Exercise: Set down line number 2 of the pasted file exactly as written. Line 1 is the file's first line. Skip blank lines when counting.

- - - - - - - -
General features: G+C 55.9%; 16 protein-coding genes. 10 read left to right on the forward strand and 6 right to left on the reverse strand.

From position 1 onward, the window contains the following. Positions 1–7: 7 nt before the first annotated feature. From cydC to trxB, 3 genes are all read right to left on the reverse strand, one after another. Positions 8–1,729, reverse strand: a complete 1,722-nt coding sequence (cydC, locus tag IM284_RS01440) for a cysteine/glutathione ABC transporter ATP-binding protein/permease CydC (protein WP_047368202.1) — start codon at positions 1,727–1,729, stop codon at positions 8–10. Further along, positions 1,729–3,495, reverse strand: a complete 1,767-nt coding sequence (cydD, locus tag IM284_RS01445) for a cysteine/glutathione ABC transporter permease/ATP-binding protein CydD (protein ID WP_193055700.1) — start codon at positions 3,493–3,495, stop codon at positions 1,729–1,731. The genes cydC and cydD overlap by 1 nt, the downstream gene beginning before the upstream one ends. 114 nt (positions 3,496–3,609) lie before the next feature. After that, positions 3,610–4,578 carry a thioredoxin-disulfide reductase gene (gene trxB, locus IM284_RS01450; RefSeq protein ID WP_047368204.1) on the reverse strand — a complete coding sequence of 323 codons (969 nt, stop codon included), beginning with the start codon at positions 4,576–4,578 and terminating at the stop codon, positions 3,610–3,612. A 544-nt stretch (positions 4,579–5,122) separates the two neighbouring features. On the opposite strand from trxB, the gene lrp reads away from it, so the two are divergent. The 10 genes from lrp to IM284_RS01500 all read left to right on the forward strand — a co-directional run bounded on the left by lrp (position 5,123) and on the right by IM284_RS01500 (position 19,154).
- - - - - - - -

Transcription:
From position 1 onward, the window contains the following. Positions 1–7: 7 nt before the first annotated feature. From cydC to trxB, 3 genes are all read right to left on the reverse strand, one after another. Positions 8–1,729, reverse strand: a complete 1,722-nt coding sequence (cydC, locus tag IM284_RS01440) for a cysteine/glutathione ABC transporter ATP-binding protein/permease CydC (protein WP_047368202.1) — start codon at positions 1,727–1,729, stop codon at positions 8–10. Further along, positions 1,729–3,495, reverse strand: a complete 1,767-nt coding sequence (cydD, locus tag IM284_RS01445) for a cysteine/glutathione ABC transporter permease/ATP-binding protein CydD (protein ID WP_193055700.1) — start codon at positions 3,493–3,495, stop codon at positions 1,729–1,731. The genes cydC and cydD overlap by 1 nt, the downstream gene beginning before the upstream one ends. 114 nt (positions 3,496–3,609) lie before the next feature. After that, positions 3,610–4,578 carry a thioredoxin-disulfide reductase gene (gene trxB, locus IM284_RS01450; RefSeq protein ID WP_047368204.1) on the reverse strand — a complete coding sequence of 323 codons (969 nt, stop codon included), beginning with the start codon at positions 4,576–4,578 and terminating at the stop codon, positions 3,610–3,612. A 544-nt stretch (positions 4,579–5,122) separates the two neighbouring features. On the opposite strand from trxB, the gene lrp reads away from it, so the two are divergent. The 10 genes from lrp to IM284_RS01500 all read left to right on the forward strand — a co-directional run bounded on the left by lrp (position 5,123) and on the right by IM284_RS01500 (position 19,154).